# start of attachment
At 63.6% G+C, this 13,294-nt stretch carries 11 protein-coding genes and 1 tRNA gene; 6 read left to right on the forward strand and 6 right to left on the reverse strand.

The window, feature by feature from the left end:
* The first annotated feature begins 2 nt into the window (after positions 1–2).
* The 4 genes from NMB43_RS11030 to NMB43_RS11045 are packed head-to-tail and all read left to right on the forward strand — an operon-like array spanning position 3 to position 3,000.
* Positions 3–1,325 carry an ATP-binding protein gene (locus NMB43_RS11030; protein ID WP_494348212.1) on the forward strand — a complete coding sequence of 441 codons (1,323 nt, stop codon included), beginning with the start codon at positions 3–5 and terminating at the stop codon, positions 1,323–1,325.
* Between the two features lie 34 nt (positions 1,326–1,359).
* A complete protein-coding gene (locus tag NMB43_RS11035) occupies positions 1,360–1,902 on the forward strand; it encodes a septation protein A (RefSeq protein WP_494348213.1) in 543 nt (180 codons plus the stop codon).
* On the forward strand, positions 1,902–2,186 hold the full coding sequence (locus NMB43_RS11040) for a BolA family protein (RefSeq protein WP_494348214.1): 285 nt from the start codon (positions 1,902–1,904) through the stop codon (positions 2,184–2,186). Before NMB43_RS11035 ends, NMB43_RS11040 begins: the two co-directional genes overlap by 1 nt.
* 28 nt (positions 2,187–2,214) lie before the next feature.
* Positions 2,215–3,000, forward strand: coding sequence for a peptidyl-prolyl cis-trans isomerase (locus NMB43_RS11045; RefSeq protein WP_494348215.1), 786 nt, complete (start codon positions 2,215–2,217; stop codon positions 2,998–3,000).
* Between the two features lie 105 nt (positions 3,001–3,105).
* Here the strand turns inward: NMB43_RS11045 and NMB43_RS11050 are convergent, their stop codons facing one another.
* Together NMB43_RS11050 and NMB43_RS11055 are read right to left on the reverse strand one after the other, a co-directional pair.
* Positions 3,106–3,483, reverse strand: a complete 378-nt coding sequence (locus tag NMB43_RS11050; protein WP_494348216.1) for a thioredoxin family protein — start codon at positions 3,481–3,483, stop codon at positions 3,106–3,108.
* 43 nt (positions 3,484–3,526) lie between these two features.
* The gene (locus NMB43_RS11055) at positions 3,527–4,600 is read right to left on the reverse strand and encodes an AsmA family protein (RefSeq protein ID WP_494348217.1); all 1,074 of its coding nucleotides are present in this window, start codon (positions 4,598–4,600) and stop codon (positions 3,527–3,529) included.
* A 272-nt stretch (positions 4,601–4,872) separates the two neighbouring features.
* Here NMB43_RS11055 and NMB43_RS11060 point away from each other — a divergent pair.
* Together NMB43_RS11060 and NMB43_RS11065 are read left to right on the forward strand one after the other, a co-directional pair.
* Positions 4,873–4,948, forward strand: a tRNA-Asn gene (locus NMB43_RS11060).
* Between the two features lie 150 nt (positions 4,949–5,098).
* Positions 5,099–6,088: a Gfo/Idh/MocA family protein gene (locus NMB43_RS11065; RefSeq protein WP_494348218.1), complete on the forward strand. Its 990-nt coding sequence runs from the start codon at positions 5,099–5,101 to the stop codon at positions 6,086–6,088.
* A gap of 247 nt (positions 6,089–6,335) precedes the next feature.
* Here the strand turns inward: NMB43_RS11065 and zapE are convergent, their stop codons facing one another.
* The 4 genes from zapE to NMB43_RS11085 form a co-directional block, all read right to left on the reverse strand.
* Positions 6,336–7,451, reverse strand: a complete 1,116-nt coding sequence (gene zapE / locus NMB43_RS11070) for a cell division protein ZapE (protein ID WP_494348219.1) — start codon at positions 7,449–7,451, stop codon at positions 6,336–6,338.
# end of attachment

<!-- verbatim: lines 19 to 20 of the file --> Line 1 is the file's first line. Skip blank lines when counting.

* Together NMB43_RS11060 and NMB43_RS11065 are read left to right on the forward strand one after the other, a co-directional pair.
* Positions 4,873–4,948, forward strand: a tRNA-Asn gene (locus NMB43_RS11060).